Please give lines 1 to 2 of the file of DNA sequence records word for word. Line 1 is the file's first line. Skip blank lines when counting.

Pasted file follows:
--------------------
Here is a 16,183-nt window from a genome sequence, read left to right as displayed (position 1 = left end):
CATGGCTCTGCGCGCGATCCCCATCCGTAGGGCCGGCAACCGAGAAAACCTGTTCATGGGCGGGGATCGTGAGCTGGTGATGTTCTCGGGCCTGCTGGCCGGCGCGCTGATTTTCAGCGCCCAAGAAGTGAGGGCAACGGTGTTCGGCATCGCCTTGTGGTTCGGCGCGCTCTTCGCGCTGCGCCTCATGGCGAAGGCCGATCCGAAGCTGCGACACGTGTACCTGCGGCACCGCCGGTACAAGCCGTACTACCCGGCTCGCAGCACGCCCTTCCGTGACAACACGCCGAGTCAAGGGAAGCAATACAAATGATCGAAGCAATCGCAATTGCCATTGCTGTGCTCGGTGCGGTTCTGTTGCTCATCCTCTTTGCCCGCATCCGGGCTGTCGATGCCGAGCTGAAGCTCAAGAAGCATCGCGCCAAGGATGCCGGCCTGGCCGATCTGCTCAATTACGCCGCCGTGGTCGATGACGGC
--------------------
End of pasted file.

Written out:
Here is a 16,183-nt window from a genome sequence, read left to right as displayed (position 1 = left end):
CATGGCTCTGCGCGCGATCCCCATCCGTAGGGCCGGCAACCGAGAAAACCTGTTCATGGGCGGGGATCGTGAGCTGGTGATGTTCTCGGGCCTGCTGGCCGGCGCGCTGATTTTCAGCGCCCAAGAAGTGAGGGCAACGGTGTTCGGCATCGCCTTGTGGTTCGGCGCGCTCTTCGCGCTGCGCCTCATGGCGAAGGCCGATCCGAAGCTGCGACACGTGTACCTGCGGCACCGCCGGTACAAGCCGTACTACCCGGCTCGCAGCACGCCCTTCCGTGACAACACGCCGAGTCAAGGGAAGCAATACAAATGATCGAAGCAATCGCAATTGCCATTGCTGTGCTCGGTGCGGTTCTGTTGCTCATCCTCTTTGCCCGCATCCGGGCTGTCGATGCCGAGCTGAAGCTCAAGAAGCATCGCGCCAAGGATGCCGGCCTGGCCGATCTGCTCAATTACGCCGCCGTGGTCGATGACGGC